We are pleased to announce that Stephanie Solso of the University of California, San Diego is the 2017 recipient of the Society of Biological Psychiatry (SOBP) Ziskind-Somerfeld Research Award. The SOBP presents the award each year for the most outstanding papers published in Biological Psychiatry. Solso received the award for her paper "Diffusion Tensor Imaging Provides Evidence of Possible Axonal Overconnectivity in Frontal Lobes in Autism Spectrum Disorder Toddlers."
The award will be presented to Solso on May 19, 2017 by Dr. Kerry Ressler, President of SOBP, during the 72nd Annual Meeting of the Society in San Diego, California. To recognize outstanding research investigations, Dr. John Krystal, Editor of Biological Psychiatry, selects the highest ranked papers to be considered for the Ziskind-Somerfeld Award, which are reviewed and scored independently by a separate award committee. The prestigious award comes with a cash prize of $5,000.
The paper for which Solso received the award, published in the April 2016 79(8) issue, examined the structure of brain connections in 1 to 4-year-old toddlers with autism spectrum disorder and with typical development. The study revealed abnormal early development and age-related changes in toddlers with autism spectrum disorder in brain regions involved in social, language, and behavioral control functions. The findings may help explain the altered brain functioning that impacts social and communication behaviors in the disorder.
Solso is a graduate of University of California San Diego with a BS in Cognitive Science, where she worked in the laboratory of Eric Courchesne, PhD, at the UCSD Autism Center of Excellence exploring the biological underpinnings of autism in children through the use of magnetic resonance imaging. She then went on to obtain a Masters of Nursing with a certification in pediatric nursing where she focuses on caring for children with physical and mental health issues.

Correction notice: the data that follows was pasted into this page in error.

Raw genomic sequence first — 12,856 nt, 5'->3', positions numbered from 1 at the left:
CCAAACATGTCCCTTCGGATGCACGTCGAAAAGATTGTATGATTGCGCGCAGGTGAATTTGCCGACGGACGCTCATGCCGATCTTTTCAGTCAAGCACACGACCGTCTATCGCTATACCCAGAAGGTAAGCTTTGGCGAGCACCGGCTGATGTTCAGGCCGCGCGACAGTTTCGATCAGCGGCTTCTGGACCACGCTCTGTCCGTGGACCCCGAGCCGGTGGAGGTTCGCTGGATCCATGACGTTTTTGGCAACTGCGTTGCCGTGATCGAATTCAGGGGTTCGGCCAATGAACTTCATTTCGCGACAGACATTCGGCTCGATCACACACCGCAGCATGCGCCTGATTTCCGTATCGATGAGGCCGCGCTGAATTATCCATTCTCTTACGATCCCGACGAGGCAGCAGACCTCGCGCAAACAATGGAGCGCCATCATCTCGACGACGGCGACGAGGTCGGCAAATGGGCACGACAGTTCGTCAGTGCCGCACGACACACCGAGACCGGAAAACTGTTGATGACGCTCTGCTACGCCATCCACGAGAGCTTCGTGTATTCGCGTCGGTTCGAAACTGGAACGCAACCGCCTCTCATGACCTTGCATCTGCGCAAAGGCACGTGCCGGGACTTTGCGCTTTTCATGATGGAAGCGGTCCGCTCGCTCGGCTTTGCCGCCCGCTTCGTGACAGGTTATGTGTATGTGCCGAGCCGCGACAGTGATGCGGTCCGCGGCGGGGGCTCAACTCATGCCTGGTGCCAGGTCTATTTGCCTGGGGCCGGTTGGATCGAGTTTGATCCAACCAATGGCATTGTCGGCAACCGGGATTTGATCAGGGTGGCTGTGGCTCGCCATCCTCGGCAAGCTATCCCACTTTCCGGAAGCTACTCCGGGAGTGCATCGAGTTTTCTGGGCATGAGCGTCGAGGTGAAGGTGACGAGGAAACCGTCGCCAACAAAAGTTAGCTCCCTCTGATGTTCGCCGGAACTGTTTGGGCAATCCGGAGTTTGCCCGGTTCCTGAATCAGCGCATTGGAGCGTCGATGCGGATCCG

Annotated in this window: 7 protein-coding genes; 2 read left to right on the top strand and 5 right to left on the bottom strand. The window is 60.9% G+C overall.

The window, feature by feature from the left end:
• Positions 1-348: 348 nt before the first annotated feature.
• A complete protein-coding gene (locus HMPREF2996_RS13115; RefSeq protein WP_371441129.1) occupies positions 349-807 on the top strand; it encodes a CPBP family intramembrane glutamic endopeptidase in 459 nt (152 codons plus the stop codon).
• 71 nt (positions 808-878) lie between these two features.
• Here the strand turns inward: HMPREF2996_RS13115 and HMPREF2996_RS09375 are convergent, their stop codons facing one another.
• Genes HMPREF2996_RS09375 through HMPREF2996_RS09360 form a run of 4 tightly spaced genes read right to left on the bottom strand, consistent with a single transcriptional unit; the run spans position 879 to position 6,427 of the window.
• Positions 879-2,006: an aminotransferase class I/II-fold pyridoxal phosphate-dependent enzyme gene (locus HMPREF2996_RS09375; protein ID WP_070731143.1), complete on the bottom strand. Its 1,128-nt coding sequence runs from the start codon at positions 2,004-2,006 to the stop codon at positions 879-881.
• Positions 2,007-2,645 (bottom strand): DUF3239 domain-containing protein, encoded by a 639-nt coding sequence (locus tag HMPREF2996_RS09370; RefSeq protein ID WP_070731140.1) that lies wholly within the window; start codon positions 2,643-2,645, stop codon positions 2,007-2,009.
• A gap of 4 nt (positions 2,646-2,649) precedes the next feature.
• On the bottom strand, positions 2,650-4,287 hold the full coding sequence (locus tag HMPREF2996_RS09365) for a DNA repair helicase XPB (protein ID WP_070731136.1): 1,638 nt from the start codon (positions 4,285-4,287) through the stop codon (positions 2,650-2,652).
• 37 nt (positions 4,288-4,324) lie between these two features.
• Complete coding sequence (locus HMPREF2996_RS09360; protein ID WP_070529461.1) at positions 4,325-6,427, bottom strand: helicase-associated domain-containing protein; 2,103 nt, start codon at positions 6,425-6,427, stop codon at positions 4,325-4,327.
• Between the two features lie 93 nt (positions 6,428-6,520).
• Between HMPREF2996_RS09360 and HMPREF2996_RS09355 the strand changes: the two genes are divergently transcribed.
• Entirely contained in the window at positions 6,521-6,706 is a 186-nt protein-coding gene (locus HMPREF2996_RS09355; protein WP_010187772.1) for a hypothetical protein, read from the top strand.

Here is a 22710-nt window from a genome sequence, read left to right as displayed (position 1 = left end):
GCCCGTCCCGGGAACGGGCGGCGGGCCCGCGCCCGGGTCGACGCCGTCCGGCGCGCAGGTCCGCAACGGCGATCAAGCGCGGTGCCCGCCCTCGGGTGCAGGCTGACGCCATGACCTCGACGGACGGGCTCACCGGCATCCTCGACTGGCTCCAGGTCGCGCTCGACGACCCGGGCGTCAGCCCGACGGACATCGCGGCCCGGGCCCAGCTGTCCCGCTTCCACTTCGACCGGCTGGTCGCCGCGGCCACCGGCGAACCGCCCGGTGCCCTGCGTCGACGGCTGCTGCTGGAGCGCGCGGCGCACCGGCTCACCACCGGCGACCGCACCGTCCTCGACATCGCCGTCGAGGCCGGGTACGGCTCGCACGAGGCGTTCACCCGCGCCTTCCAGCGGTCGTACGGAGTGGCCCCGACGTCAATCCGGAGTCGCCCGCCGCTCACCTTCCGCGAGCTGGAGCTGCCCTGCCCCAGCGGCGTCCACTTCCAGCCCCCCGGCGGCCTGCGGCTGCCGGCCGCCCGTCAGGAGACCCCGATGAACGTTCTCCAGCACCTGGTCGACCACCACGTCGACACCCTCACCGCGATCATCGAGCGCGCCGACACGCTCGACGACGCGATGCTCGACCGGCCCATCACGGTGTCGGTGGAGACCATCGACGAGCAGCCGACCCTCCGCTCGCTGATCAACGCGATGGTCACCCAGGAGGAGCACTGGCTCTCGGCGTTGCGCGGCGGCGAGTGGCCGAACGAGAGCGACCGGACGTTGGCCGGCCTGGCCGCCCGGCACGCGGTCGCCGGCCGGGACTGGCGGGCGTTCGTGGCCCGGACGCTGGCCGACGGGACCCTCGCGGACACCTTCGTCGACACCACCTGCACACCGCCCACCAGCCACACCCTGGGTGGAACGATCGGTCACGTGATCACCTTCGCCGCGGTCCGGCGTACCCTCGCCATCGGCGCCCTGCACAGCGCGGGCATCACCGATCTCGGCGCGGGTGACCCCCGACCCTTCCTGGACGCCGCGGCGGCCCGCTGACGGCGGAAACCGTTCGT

A list of previous recipients of the Ziskind-Somerfeld Research Award can be found here.
About the Society of Biological Psychiatry:
The Society of Biological Psychiatry was founded in l945 to encourage the study of the biological causes of and treatments for psychiatric disorders. Its continuing purpose is to promote excellence in scientific research and education in fields that investigate the nature, causes, mechanisms, and treatments of disorders of thought, emotion, or behavior.
To achieve its purpose, the Society creates venues for the exchange of scientific information that will foster the advancement of psychiatric neuroscience and therapeutics. To this end, the Society sponsors an annual meeting, maintains web-based resources, grants awards to distinguished clinical and basic researchers, and publishes the journal, Biological Psychiatry. The term "biological psychiatry" emphasizes the biological nature of behavior and its disorders and implies the use of the medical model; but in so doing, it encompasses other major elements of modern psychiatric medicine, including its humanitarian mission, psychological foundation, and socio-cultural orientation.
The vision of the Society of Biological Psychiatry is to be the leading professional organization in the integration, advancement, and promulgation of science relevant to psychiatric disorders, with the ultimate goal of reducing or preventing the suffering of those with these disorders. For more information, visit http://www.